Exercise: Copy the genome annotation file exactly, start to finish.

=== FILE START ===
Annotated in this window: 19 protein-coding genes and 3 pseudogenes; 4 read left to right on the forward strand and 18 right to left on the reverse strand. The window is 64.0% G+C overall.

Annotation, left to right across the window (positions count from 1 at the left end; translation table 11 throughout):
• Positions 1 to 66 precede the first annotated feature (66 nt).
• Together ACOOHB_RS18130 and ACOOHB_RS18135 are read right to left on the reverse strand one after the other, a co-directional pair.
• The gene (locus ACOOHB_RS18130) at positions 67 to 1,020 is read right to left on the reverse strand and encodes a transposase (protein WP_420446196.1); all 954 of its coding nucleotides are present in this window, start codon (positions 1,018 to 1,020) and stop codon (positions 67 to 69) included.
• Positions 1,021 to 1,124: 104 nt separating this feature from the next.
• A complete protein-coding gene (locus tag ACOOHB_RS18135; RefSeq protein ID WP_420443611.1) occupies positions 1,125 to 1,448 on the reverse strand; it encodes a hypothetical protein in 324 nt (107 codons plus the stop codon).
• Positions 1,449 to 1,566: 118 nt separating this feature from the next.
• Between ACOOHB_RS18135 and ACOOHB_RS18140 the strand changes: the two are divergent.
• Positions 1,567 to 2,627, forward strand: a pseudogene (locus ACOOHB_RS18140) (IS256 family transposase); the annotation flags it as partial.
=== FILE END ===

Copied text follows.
Annotated in this window: 19 protein-coding genes and 3 pseudogenes; 4 read left to right on the forward strand and 18 right to left on the reverse strand. The window is 64.0% G+C overall.

Annotation, left to right across the window (positions count from 1 at the left end; translation table 11 throughout):
• Positions 1 to 66 precede the first annotated feature (66 nt).
• Together ACOOHB_RS18130 and ACOOHB_RS18135 are read right to left on the reverse strand one after the other, a co-directional pair.
• The gene (locus ACOOHB_RS18130) at positions 67 to 1,020 is read right to left on the reverse strand and encodes a transposase (protein WP_420446196.1); all 954 of its coding nucleotides are present in this window, start codon (positions 1,018 to 1,020) and stop codon (positions 67 to 69) included.
• Positions 1,021 to 1,124: 104 nt separating this feature from the next.
• A complete protein-coding gene (locus tag ACOOHB_RS18135; RefSeq protein ID WP_420443611.1) occupies positions 1,125 to 1,448 on the reverse strand; it encodes a hypothetical protein in 324 nt (107 codons plus the stop codon).
• Positions 1,449 to 1,566: 118 nt separating this feature from the next.
• Between ACOOHB_RS18135 and ACOOHB_RS18140 the strand changes: the two are divergent.
• Positions 1,567 to 2,627, forward strand: a pseudogene (locus ACOOHB_RS18140) (IS256 family transposase); the annotation flags it as partial.